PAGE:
by Kevin Burton
The Cincinnati teams of the 70s, particularly in the mid-70s are regarded as the best National League teams ever assembled.
The Royals built on what they did in the 70s and came of age in the 80s with two World Series appearances and one championship in 1985.
If I ever put together 80-something teams for another simulated series, the Royals would be heavily favored. The Reds won six division titles in the 70s, none in the 80s.
For this series though, it was Cincinnati winning four games to one.
I had some fun thinking about my old 70s “friends.” I did the best job I could making decisions for both teams. I went in saying that I wouldn’t steer the games one way or the other.
I did say that if a team took a 3-0 or 3-1 series lead, the trailing team would get all the close calls. That’s because I really hoped the series would go six or seven games. So in this case I was trying to ease the Royals into game six.
That’s why a Pete Rose ground ball which could have been ruled a force play, turned into a double play. That’s why a John Mayberry fly ball turned into a sacrifice fly and RBI. But the game as it played out with the charts and cards, wasn’t close enough that those minor things made a difference.
The Reds had the better roster. But part of the Cincinnati dominance in the 70s was its defense. I didn’t have a good way of reflecting defense in my game except for the catchers’ throwing ability on stolen bases.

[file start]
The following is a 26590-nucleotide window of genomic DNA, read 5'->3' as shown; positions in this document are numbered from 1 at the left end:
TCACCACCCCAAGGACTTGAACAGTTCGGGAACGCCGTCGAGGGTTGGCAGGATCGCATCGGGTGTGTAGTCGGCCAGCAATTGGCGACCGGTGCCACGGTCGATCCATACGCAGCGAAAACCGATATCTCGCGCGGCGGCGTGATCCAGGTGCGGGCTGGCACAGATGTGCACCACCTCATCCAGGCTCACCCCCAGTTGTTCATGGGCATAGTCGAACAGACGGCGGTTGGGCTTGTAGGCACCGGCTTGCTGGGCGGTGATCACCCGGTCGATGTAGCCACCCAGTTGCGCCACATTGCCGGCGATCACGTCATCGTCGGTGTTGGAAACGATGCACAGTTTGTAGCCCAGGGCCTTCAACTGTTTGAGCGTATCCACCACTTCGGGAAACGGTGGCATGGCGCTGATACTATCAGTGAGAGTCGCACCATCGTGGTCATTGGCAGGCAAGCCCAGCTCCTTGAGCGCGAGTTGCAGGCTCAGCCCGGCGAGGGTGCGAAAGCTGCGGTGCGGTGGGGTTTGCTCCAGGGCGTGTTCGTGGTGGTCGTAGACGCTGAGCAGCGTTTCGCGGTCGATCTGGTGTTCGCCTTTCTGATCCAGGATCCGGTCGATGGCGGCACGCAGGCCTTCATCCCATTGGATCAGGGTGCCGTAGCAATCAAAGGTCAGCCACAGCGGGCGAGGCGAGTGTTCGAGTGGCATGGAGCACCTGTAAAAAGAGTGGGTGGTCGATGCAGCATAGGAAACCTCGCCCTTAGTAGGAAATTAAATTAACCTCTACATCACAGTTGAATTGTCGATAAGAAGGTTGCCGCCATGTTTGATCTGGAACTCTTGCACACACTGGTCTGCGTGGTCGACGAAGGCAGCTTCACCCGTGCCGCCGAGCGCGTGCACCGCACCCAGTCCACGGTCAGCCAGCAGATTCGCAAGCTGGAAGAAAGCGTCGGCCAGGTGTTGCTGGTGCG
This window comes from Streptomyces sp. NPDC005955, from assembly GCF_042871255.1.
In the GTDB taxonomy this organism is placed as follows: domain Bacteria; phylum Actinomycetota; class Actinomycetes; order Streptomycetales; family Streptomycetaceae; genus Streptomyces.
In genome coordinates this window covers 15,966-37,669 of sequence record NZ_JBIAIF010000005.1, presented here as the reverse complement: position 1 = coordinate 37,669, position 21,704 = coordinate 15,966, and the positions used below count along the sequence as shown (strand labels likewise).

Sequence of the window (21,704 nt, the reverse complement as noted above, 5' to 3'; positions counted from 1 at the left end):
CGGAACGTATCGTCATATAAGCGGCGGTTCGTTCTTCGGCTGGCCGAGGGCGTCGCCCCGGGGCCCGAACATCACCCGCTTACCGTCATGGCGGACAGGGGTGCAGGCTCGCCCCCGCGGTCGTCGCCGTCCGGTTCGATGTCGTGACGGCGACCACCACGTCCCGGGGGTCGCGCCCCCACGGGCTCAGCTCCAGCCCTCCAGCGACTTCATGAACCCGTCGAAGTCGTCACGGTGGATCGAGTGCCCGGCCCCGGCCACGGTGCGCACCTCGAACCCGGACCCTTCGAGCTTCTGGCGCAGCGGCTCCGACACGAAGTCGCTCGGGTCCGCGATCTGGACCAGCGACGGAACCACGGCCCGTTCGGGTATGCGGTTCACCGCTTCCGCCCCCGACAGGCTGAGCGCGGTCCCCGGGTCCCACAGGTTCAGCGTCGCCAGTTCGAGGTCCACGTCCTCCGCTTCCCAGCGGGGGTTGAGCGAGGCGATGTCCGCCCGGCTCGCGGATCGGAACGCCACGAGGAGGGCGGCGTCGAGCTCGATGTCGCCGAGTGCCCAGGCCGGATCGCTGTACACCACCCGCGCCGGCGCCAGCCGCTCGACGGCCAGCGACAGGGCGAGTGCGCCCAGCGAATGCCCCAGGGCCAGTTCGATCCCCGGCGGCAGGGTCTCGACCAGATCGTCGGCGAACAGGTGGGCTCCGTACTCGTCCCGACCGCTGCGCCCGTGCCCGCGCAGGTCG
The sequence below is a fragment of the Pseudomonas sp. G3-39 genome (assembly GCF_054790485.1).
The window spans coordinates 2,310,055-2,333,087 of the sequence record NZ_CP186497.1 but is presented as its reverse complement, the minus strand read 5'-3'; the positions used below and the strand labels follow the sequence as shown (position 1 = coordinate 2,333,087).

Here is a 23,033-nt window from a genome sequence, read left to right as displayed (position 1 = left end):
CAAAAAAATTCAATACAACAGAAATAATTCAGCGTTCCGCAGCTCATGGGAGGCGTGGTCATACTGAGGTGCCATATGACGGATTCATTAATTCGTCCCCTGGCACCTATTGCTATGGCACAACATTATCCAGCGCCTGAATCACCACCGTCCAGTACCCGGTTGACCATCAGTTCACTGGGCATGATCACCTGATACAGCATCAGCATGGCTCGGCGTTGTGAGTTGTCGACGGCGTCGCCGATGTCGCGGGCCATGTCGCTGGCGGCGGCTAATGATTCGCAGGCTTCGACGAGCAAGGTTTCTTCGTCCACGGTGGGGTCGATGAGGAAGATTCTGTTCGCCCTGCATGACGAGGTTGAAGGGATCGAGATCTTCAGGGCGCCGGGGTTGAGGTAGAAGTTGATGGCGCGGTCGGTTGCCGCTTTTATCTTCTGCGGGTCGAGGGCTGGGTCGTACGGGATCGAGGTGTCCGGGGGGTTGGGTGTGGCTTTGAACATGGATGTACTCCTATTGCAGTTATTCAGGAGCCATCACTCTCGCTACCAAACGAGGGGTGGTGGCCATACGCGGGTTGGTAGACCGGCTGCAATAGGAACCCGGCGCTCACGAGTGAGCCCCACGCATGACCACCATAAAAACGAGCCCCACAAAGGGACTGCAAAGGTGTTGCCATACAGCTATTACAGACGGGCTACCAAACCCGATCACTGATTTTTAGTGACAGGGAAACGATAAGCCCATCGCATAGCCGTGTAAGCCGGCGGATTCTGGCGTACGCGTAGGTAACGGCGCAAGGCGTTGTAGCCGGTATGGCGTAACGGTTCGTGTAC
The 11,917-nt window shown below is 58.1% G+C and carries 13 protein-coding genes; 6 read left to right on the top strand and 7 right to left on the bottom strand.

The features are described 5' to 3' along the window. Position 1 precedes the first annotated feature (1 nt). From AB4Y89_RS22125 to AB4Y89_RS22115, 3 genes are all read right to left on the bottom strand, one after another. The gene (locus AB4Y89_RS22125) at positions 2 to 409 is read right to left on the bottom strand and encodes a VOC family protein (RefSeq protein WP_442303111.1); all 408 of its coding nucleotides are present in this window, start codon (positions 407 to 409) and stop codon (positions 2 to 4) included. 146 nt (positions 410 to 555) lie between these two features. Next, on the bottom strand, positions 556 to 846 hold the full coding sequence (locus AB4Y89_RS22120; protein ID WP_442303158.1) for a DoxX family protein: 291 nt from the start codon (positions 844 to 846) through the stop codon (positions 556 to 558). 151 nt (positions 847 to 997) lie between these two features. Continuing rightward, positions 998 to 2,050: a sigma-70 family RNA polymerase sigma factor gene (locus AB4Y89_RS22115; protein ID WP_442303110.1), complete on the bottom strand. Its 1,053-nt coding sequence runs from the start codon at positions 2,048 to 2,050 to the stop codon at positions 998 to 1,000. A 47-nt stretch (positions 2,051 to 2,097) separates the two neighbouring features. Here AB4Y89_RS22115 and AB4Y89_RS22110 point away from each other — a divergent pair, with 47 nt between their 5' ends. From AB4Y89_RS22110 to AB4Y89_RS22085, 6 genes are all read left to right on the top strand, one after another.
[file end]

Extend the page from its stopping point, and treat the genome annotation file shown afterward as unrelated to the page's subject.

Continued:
Speaking of catchers, here is one oddity. Cincinnati had the best catcher in Johnny Bench. But the next six best catchers, Darrell Porter and John Wathan on the A team, Bob Stinson, Jamie Quirk and Ed Kirkpatrick on the B team and Fran Healy who didn’t make either team, were all Royals.
Yes, I also selected 70s B teams for Kansas City and Cincinnati. I could play that series too. I could also play the 2015 Royals against the 1990 Reds, or the 85 Royals versus the 1976 Reds, if I wanted to do another series.
Game five on this series ended with Freddie Norman on the mound for Cincinnati, something that probably would not have happened with the real Reds. It was his only appearance.
I used to love to watch Norman pitch. Why? As I explained it to my father back in the day, “He looks like that guy on the Carol Burnett Show.”
My dad agreed, he had some resemblance to Tim Conway. Conway played a lot of older, slower and/or dim-witted characters on the show.
So here is Norman looking in for the sign and I’m imagining him as Tim Conway with a vacant stare wondering what pitch to throw.
Here’s Harvey Corman as the catcher coming to the mound to try to hurry things along.
“We just need one more strike. This guy can’t hit you. Give him a fast ball and we can win.”
Then Norman/Conway with that old man drawl, “What about the cuuuurrrrve?”
Catcher Corman, “Never mind the curve, just give us one fastball…”
Norman/Conway “It’s the swirley, loopy one,” he says and now he’s moving his hands around to indicate the flight of the ball. Maybe this ends with his finger on Harvey Corman’s nose.
Maybe you could have Lyle Waggoner, or that week’s celebrity guest star as the manager coming to the mound to get things moving, whatever, you get the point.
Neither the Carol Burnett Show nor the Big Red Machine has been duplicated in the years since. I don’t think it will ever happen.
So last night we crowned the Los Angeles Dodgers as the 2020 champions. But my thoughts are still with the boys of summers past.